LIQUIDARMOR, a sprayable liquid sealant developed by The Dow Chemical Company and evaluated at Oak Ridge National Laboratory (ORNL), recently won the 2016 Gold Edison Award for Building Construction & Lighting Innovations. The Edison Awards honor the best in innovation and excellence in the development of new products and services.
I recently got back from Louisville, Kentucky, where I was representing DOE in the latest round of energy code development hearings. While the people who participate in the development process know energy codes inside and out, I know they are not as clear to the broader public. So let’s take a step back. Here’s a primer on what energy codes are, how they are developed, adopted, and enforced, and what DOE’s role is in these processes. Future blog posts in this series will zoom into specific topics.
The Energy Department (DOE) was pleased to help Better Buildings Alliance affiliate Environmental Defense Fund prepare a new class of Climate Corps fellows during their training this past week in New York City. EDF Climate Corps is an innovative summer fellowship program connecting public and private sector host organizations across the country and abroad with talented graduate students to support clean energy and energy efficiency projects. During the weeklong training, fellows are equipped with best practices and sustainability tools by a robust network of sustainability professionals.
As part of the Obama Administration's effort to cut energy waste in the America's buildings, the U.S. Department of Energy's Better Buildings Initiative today announced a partnership with CoStar Group, Inc., a provider of data and intelligence solutions to commercial real estate professionals, to expand the visibility of energy-efficient buildings in U.S. property markets and promote the benefits of energy efficiency for building owners and occupants.
Securing funding for energy efficiency projects within the commercial sector is difficult due to the perceived risk by lending institutions. Architects and engineers have advanced energy-efficient technologies considerably over the past several years, which often mitigates any risk associated with these projects.
The Department of Energy’s Buildings Technologies Office announced the latest winners for its JUMP platform, an online crowdsourcing initiative aimed at advancing energy-efficient building technologies, during the 11th annual Bay Area Maker Faire in San Mateo, California.
Energy modeling is often used to evaluate ECM payback, calculating the operational energy savings that accrue after an initial capital investment. One ECM with a consistently short payback—on the order of a month or two—is energy modeling itself!
Trane Commercial Systems and Oak Ridge National Laboratory (ORNL) have attained 25% greater performance out of a baseline commercial rooftop air-conditioning unit (RTU) by improving the mechanical system design and switching to a lower-global warming potential (GWP) refrigerant.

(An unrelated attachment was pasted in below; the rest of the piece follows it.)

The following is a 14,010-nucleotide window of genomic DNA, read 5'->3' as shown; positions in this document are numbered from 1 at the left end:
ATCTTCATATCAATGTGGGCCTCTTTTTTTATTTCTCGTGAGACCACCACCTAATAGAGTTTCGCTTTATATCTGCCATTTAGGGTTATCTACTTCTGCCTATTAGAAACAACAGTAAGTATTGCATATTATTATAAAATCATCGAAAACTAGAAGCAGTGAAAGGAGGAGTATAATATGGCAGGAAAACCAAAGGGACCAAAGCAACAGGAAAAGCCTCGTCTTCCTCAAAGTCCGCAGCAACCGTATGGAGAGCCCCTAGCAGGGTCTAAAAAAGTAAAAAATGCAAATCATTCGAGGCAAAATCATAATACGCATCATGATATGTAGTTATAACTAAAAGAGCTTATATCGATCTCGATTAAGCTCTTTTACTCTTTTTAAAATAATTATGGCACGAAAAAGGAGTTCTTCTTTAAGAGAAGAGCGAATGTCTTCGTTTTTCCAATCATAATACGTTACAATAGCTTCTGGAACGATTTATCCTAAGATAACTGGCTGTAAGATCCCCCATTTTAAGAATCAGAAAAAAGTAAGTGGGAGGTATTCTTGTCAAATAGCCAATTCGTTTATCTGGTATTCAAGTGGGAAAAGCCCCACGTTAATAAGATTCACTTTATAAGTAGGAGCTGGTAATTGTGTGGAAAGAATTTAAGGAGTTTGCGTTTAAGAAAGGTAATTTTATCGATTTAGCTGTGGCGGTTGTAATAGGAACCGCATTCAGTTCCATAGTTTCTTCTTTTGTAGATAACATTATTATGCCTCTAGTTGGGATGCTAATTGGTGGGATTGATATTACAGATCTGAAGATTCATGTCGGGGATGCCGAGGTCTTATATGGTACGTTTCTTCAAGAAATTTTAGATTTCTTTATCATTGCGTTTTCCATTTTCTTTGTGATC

With support from the Energy Department’s Building Technologies Office, Oak Ridge National Laboratory and GE Appliances are changing the way Americans do laundry with their ultrasonic drying technology that uses vibrations, not heat, to dry fabric.
As part of the Administration’s effort to cut energy waste in the nation’s buildings and double energy productivity by 2030, the Energy Department today announced $14 million to dramatically increase the efficiency of our nation’s homes and buildings. These projects will cut energy costs for thousands of American families and businesses, while leading to greater demand for new building products and technologies, many of which can be produced in the U.S.
EERE offers webinars to the public on a range of subjects, from adopting the latest energy efficiency and renewable energy technologies, to training for the clean energy workforce. Webinars are free; however, advanced registration is typically required.
WASHINGTON, D.C. – The U.S. Department of Energy (DOE) published its Energy Efficiency in Commercial Tenant Spaces feasibility study that highlights both opportunities and barriers to implementing energy efficient technologies in multi-tenant commercial spaces.
DOE/Oak Ridge National Laboratory's (ORNL) Heat Pump Design Model (HPDM), a hardware-based vapor-compression system research and design tool originally developed in the mid-1970s, remains cutting edge through continuous evolution.
Current commercially available insulation materials yield R-6 per inch or less with no major improvements in thermal performance since the 1970s. In collaboration with Firestone Building Products and NanoPore, an Oak Ridge National Laboratory (ORNL) team led by Kaushik Biswas and Andre Desjarlais continues to research prototype composite foam boards with modified atmosphere insulation (MAI) cores.
Join us in the fight to eliminate building energy waste. BTO, five national laboratories, and a dozen industry partners are working to solve some pretty big challenges in building technology and we need your input.
If you are interested in science and technology, or work in these areas, we want to hear from you!
Take a look at the each of our current calls for innovation and share your thoughts and ideas:
As part of the Obama Administration's commitment to helping families across the U.S. save money by saving energy, the U.S. Department of Energy announced winners of its third annual Race to Zero Student Design Competition, a collegiate competition engaging university students to design zero energy ready homes.
A Department of Energy Zero Energy Ready Home is a high performance home so energy efficient that a renewable energy system can offset all or most of its annual energy consumption. Zero energy ready homeowners from across the U.S. discuss what they love about their homes.